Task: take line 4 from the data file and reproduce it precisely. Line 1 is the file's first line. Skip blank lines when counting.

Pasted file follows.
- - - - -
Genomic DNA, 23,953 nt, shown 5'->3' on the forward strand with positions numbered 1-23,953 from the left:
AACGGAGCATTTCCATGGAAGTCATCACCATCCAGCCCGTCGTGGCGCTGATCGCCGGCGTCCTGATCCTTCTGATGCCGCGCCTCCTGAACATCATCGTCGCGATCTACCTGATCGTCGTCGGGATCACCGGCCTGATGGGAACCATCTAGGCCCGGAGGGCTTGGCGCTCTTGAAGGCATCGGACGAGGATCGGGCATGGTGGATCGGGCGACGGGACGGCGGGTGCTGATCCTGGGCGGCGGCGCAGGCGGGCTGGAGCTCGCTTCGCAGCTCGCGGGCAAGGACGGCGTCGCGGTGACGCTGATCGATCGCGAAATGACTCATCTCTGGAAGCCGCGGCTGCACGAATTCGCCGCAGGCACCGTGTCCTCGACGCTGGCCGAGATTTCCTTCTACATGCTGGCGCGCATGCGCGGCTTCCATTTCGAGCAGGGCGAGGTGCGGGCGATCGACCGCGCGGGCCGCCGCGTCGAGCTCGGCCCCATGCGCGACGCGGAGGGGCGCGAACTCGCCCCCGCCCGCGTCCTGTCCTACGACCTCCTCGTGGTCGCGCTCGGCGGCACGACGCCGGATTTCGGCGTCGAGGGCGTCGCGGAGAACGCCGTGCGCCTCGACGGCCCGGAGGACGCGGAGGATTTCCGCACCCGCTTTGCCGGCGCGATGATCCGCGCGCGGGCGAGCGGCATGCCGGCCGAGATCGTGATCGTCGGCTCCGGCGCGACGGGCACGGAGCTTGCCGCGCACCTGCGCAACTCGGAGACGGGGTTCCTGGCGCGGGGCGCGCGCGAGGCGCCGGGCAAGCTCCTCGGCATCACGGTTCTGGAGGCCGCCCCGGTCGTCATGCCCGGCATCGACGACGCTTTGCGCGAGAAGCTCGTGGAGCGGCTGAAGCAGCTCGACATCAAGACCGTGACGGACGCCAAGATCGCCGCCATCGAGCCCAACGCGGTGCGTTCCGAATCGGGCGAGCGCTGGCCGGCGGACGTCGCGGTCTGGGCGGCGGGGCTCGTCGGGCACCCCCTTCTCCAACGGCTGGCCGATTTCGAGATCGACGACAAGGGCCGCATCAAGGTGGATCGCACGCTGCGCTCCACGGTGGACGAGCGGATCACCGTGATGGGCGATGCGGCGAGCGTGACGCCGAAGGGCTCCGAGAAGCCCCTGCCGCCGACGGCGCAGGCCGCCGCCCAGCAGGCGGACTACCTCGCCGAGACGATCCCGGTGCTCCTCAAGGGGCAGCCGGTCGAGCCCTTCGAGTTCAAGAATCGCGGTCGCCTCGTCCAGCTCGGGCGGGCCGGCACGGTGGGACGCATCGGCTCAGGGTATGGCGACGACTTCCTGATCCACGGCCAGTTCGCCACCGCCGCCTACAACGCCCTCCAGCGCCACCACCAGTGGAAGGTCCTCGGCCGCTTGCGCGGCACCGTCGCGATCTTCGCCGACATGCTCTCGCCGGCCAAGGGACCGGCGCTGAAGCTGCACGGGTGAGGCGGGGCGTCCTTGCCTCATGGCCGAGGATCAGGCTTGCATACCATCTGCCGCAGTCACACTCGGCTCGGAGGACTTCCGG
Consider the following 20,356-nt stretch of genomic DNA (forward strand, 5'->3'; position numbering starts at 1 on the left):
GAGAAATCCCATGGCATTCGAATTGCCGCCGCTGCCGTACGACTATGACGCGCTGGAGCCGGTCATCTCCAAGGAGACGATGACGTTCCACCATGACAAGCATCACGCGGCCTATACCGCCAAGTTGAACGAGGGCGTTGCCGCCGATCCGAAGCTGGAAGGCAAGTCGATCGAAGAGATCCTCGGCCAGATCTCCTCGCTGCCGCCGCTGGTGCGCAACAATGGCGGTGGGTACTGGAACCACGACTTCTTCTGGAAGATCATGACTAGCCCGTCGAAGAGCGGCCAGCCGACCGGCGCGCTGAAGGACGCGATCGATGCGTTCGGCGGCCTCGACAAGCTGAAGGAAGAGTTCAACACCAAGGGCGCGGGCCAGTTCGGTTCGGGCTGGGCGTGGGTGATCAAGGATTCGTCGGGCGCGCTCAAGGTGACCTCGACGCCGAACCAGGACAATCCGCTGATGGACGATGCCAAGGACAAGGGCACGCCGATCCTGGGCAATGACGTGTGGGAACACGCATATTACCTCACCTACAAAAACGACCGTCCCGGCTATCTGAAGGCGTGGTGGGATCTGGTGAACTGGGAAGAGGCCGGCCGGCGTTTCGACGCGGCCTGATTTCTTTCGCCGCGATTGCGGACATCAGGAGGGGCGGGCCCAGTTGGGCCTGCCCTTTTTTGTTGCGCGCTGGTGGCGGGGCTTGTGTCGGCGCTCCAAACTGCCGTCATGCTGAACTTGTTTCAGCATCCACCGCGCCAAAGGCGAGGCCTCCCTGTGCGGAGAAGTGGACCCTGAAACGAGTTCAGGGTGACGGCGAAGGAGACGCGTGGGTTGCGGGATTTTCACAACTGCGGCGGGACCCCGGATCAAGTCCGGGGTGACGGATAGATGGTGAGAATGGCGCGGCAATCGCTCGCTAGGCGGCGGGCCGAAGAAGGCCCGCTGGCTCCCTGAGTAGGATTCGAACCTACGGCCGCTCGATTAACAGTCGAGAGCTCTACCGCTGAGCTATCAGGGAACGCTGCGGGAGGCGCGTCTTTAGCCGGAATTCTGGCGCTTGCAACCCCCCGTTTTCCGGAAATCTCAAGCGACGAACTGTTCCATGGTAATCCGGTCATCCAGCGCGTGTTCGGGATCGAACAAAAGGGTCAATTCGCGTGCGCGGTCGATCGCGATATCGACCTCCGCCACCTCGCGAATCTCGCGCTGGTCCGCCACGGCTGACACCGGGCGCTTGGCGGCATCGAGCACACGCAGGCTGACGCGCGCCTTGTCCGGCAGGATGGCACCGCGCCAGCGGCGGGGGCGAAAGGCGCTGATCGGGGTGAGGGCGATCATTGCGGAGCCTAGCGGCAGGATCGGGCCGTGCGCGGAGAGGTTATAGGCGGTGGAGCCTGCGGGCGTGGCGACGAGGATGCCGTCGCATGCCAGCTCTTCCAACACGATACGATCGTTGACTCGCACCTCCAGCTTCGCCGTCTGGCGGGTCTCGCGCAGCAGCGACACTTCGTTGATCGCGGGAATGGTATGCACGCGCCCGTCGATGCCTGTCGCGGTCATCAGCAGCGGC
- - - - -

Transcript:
GAGAAATCCCATGGCATTCGAATTGCCGCCGCTGCCGTACGACTATGACGCGCTGGAGCCGGTCATCTCCAAGGAGACGATGACGTTCCACCATGACAAGCATCACGCGGCCTATACCGCCAAGTTGAACGAGGGCGTTGCCGCCGATCCGAAGCTGGAAGGCAAGTCGATCGAAGAGATCCTCGGCCAGATCTCCTCGCTGCCGCCGCTGGTGCGCAACAATGGCGGTGGGTACTGGAACCACGACTTCTTCTGGAAGATCATGACTAGCCCGTCGAAGAGCGGCCAGCCGACCGGCGCGCTGAAGGACGCGATCGATGCGTTCGGCGGCCTCGACAAGCTGAAGGAAGAGTTCAACACCAAGGGCGCGGGCCAGTTCGGTTCGGGCTGGGCGTGGGTGATCAAGGATTCGTCGGGCGCGCTCAAGGTGACCTCGACGCCGAACCAGGACAATCCGCTGATGGACGATGCCAAGGACAAGGGCACGCCGATCCTGGGCAATGACGTGTGGGAACACGCATATTACCTCACCTACAAAAACGACCGTCCCGGCTATCTGAAGGCGTGGTGGGATCTGGTGAACTGGGAAGAGGCCGGCCGGCGTTTCGACGCGGCCTGATTTCTTTCGCCGCGATTGCGGACATCAGGAGGGGCGGGCCCAGTTGGGCCTGCCCTTTTTTGTTGCGCGCTGGTGGCGGGGCTTGTGTCGGCGCTCCAAACTGCCGTCATGCTGAACTTGTTTCAGCATCCACCGCGCCAAAGGCGAGGCCTCCCTGTGCGGAGAAGTGGACCCTGAAACGAGTTCAGGGTGACGGCGAAGGAGACGCGTGGGTTGCGGGATTTTCACAACTGCGGCGGGACCCCGGATCAAGTCCGGGGTGACGGATAGATGGTGAGAATGGCGCGGCAATCGCTCGCTAGGCGGCGGGCCGAAGAAGGCCCGCTGGCTCCCTGAGTAGGATTCGAACCTACGGCCGCTCGATTAACAGTCGAGAGCTCTACCGCTGAGCTATCAGGGAACGCTGCGGGAGGCGCGTCTTTAGCCGGAATTCTGGCGCTTGCAACCCCCCGTTTTCCGGAAATCTCAAGCGACGAACTGTTCCATGGTAATCCGGTCATCCAGCGCGTGTTCGGGATCGAACAAAAGGGTCAATTCGCGTGCGCGGTCGATCGCGATATCGACCTCCGCCACCTCGCGAATCTCGCGCTGGTCCGCCACGGCTGACACCGGGCGCTTGGCGGCATCGAGCACACGCAGGCTGACGCGCGCCTTGTCCGGCAGGATGGCACCGCGCCAGCGGCGGGGGCGAAAGGCGCTGATCGGGGTGAGGGCGATCATTGCGGAGCCTAGCGGCAGGATCGGGCCGTGCGCGGAGAGGTTATAGGCGGTGGAGCCTGCGGGCGTGGCGACGAGGATGCCGTCGCATGCCAGCTCTTCCAACACGATACGATCGTTGACTCGCACCTCCAGCTTCGCCGTCTGGCGGGTCTCGCGCAGCAGCGACACTTCGTTGATCGCGGGAATGGTATGCACGCGCCCGTCGATGCCTGTCGCGGTCATCAGCAGCGGC